LAKELAND, Fla. - Stephen Strasburg appeared to be in midseason form throughout today’s start. The Tigers only managed three hits while Strasburg struck out five in four scoreless innings in the Nationals’ 6-4 victory. Detroit’s lineup saw the full repertoire from the big righty.
“Two-seamer was working pretty well, changeup got better as the game went on and curveball, I was able to throw it for a strike today,” Strasburg said. “Everything was working pretty well.”
Strasburg threw 44 of his 61 pitches for strikes in his highest pitch output of the spring.
“I thought he threw really well,” Nationals manager Matt Williams said. “He got his pitch count right where we wanted to get it to. He finished the last inning. I thought he was really good.”
What was billed as the game’s marquee pitching matchup around spring training was totally one-sided, as the Nats did some early damage against Tigers starter Justin Verlander.
In the third, Verlander was ahead 0-2 against Tony Gwynn Jr. before the Nationals center fielder deposited the third pitch over the right field wall for his first home run of the spring.
“At that point, I’m just trying to put the bat on the ball,” Gwynn said. “He left a slider that was a little flat and I was able to get my barrel to it and usually when you get a slider to the barrel, good things happen.”
Gwynn didn’t let a late arrival to camp hold him back. The eight-year veteran is hitting .417 (10-for-24) in 11 exhibition games as he competes to make the team as a backup outfielder. Without a team this offseason, Gwynn stuck to a plan as he waited for a phone call.
“One thing I tried to do was stay in shape and keep my swing going,” he said. “Whether it was going right or going wrong, I wanted to keep swinging by the time I got here so there was a chance that I could come in here and not miss a beat. I was familiar with the staff before I got here, so it kind of worked out pretty good.”
Bryce Harper’s quiet spring at the plate continued as the right fielder went 0-for-3 with two strikeouts to lower his batting average to .176.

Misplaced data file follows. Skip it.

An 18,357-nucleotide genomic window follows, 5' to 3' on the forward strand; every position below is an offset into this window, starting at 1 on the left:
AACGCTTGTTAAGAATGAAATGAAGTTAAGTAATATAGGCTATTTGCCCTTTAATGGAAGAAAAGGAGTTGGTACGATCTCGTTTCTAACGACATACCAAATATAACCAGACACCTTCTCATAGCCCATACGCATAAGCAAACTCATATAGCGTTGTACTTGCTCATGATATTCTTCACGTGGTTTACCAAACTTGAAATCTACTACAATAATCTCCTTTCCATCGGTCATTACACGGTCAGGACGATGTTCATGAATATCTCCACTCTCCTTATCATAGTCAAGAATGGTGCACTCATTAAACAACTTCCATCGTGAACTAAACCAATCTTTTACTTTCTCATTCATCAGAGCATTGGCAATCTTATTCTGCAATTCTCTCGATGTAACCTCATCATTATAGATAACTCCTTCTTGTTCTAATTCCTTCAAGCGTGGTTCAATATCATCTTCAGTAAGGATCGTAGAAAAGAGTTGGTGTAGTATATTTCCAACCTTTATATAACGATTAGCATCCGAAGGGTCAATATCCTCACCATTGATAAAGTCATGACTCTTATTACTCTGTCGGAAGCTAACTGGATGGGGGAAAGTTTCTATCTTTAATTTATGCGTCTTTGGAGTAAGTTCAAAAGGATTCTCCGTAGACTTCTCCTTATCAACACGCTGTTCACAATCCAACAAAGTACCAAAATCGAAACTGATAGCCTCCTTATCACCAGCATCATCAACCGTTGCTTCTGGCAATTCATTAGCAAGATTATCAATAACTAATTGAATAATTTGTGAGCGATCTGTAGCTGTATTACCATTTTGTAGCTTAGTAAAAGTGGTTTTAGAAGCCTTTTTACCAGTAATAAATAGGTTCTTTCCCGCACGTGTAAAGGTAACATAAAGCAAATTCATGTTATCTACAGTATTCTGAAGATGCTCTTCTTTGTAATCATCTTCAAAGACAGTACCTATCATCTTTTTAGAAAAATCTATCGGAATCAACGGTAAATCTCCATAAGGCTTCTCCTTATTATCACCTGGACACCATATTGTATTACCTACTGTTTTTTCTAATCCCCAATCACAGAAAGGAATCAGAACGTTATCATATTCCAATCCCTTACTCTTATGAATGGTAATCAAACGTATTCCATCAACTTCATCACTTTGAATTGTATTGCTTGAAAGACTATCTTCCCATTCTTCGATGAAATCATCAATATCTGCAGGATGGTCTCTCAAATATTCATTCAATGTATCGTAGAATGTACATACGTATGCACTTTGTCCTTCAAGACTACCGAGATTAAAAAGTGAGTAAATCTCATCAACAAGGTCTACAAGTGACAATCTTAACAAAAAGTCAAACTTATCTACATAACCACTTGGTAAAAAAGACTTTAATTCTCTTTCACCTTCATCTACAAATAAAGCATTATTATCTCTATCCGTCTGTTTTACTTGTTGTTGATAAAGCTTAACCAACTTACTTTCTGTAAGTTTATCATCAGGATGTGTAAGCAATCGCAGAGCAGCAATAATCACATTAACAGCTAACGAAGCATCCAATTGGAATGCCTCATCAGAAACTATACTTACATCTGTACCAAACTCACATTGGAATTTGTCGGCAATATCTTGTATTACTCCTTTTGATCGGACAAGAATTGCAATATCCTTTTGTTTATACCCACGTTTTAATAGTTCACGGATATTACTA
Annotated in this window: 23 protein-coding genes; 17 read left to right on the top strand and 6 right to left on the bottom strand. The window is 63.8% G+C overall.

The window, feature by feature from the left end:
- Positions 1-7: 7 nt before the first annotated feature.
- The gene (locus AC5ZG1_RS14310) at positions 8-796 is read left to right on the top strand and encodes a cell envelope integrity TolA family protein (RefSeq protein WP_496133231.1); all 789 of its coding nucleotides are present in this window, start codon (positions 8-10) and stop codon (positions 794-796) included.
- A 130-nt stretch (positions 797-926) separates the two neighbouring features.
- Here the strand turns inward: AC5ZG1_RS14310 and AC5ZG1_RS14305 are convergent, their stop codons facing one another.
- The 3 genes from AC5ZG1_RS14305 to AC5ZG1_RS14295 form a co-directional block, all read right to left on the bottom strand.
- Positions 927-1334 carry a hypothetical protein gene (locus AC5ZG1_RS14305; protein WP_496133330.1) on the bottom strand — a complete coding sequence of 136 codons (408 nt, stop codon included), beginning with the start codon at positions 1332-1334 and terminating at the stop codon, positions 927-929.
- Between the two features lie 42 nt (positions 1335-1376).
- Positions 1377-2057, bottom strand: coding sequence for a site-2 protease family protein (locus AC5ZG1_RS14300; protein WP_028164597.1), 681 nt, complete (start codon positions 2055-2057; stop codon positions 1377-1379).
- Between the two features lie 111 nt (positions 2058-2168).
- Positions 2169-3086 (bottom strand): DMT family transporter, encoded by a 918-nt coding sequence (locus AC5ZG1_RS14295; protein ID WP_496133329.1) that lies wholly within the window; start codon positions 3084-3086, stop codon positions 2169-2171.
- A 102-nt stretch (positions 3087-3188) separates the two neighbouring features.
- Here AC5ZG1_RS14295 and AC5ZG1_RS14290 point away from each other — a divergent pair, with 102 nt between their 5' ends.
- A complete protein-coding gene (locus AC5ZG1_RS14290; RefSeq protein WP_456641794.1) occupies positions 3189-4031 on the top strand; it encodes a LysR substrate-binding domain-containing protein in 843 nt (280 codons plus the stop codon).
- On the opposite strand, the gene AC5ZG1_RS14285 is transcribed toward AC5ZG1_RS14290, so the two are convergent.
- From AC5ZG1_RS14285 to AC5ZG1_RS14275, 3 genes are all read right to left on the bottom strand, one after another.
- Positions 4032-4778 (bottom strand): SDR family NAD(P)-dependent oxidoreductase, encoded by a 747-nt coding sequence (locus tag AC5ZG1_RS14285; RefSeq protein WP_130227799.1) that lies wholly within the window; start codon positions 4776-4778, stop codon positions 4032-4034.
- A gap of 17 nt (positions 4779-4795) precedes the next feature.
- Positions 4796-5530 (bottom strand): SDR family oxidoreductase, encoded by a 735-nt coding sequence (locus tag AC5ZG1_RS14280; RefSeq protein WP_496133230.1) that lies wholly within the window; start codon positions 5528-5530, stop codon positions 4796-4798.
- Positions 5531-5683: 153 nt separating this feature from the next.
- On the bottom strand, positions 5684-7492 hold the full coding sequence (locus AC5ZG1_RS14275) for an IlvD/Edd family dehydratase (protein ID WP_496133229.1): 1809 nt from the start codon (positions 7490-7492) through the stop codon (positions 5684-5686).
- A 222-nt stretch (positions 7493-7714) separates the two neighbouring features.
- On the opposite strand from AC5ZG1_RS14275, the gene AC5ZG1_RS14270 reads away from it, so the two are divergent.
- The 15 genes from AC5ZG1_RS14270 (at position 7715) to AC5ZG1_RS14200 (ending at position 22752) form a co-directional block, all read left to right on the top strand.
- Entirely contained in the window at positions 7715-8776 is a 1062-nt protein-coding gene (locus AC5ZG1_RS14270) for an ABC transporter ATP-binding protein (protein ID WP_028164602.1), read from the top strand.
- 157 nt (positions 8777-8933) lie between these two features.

“He’s a little jumpy right now,” Williams said. “I think he’s getting out there a little bit too much. As he gets to 40 at-bats or so, he really calms down. We’ve seen that in the past, so we’ll just continue to give him at-bats and he’ll be fine.”
Williams has yet to name his opening day starting pitcher with less than three weeks remaining. The reigning National League Manager of the Year is reluctant to announce the call this far out for fear of a potential injury causing a shake-up in the rotation. That said, he recognizes why he’ll likely continue to field daily questions about which stud pitcher he plans to give the ball to start the season against the Mets.
“It’s prestigious for whoever the guy is,” Williams acknowledged. “That being said, whoever gets that nod will be excited about it, but I also look at it like every one of our guys has the ability to go out and beat the other team. To put numbers on it is not fair to anyone.”
Strasburg has accepted the honor three times in his career, the most for any Nationals pitcher in the franchise’s 10 years.
“I think it’s something that you can tell your kids about someday,” Strasburg said. “I’ve only known opening day in a Nationals uniform. My first one being in Wrigley (Field) was special and the second one being at home was great as well. I think there’s something to that atmosphere and everything, but at the same time you’re not just preparing for the first game. You’re preparing for the games that matter, especially in the end.”